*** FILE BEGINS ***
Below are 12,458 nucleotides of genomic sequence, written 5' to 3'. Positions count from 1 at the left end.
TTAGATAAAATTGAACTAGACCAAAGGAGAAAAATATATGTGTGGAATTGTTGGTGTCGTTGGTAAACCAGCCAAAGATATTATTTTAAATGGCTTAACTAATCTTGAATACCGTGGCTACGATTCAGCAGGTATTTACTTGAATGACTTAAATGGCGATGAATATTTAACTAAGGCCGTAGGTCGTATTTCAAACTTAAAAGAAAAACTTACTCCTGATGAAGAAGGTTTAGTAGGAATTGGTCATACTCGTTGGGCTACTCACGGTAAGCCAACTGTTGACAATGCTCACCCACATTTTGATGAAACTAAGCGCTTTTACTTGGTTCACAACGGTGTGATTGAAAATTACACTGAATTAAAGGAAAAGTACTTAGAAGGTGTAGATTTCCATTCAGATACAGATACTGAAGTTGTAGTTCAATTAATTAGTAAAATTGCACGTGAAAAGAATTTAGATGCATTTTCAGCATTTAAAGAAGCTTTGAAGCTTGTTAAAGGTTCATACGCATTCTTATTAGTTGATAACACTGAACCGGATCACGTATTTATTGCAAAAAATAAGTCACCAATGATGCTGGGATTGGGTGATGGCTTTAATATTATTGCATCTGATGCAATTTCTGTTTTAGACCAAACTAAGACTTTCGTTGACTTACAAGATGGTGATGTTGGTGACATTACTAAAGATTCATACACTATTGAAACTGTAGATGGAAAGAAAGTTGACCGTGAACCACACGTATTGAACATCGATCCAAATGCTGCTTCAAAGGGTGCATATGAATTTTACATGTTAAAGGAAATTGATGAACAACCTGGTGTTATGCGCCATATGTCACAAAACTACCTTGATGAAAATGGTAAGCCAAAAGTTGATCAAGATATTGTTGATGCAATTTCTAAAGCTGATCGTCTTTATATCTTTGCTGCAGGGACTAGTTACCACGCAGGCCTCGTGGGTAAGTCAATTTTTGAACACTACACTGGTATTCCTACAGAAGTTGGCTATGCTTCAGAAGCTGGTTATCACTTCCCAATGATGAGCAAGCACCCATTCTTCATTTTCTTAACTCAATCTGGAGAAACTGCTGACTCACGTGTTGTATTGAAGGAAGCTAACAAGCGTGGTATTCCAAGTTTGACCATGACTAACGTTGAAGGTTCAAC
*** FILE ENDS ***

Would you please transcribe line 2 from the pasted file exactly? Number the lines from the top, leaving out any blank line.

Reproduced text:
TTAGATAAAATTGAACTAGACCAAAGGAGAAAAATATATGTGTGGAATTGTTGGTGTCGTTGGTAAACCAGCCAAAGATATTATTTTAAATGGCTTAACTAATCTTGAATACCGTGGCTACGATTCAGCAGGTATTTACTTGAATGACTTAAATGGCGATGAATATTTAACTAAGGCCGTAGGTCGTATTTCAAACTTAAAAGAAAAACTTACTCCTGATGAAGAAGGTTTAGTAGGAATTGGTCATACTCGTTGGGCTACTCACGGTAAGCCAACTGTTGACAATGCTCACCCACATTTTGATGAAACTAAGCGCTTTTACTTGGTTCACAACGGTGTGATTGAAAATTACACTGAATTAAAGGAAAAGTACTTAGAAGGTGTAGATTTCCATTCAGATACAGATACTGAAGTTGTAGTTCAATTAATTAGTAAAATTGCACGTGAAAAGAATTTAGATGCATTTTCAGCATTTAAAGAAGCTTTGAAGCTTGTTAAAGGTTCATACGCATTCTTATTAGTTGATAACACTGAACCGGATCACGTATTTATTGCAAAAAATAAGTCACCAATGATGCTGGGATTGGGTGATGGCTTTAATATTATTGCATCTGATGCAATTTCTGTTTTAGACCAAACTAAGACTTTCGTTGACTTACAAGATGGTGATGTTGGTGACATTACTAAAGATTCATACACTATTGAAACTGTAGATGGAAAGAAAGTTGACCGTGAACCACACGTATTGAACATCGATCCAAATGCTGCTTCAAAGGGTGCATATGAATTTTACATGTTAAAGGAAATTGATGAACAACCTGGTGTTATGCGCCATATGTCACAAAACTACCTTGATGAAAATGGTAAGCCAAAAGTTGATCAAGATATTGTTGATGCAATTTCTAAAGCTGATCGTCTTTATATCTTTGCTGCAGGGACTAGTTACCACGCAGGCCTCGTGGGTAAGTCAATTTTTGAACACTACACTGGTATTCCTACAGAAGTTGGCTATGCTTCAGAAGCTGGTTATCACTTCCCAATGATGAGCAAGCACCCATTCTTCATTTTCTTAACTCAATCTGGAGAAACTGCTGACTCACGTGTTGTATTGAAGGAAGCTAACAAGCGTGGTATTCCAAGTTTGACCATGACTAACGTTGAAGGTTCAAC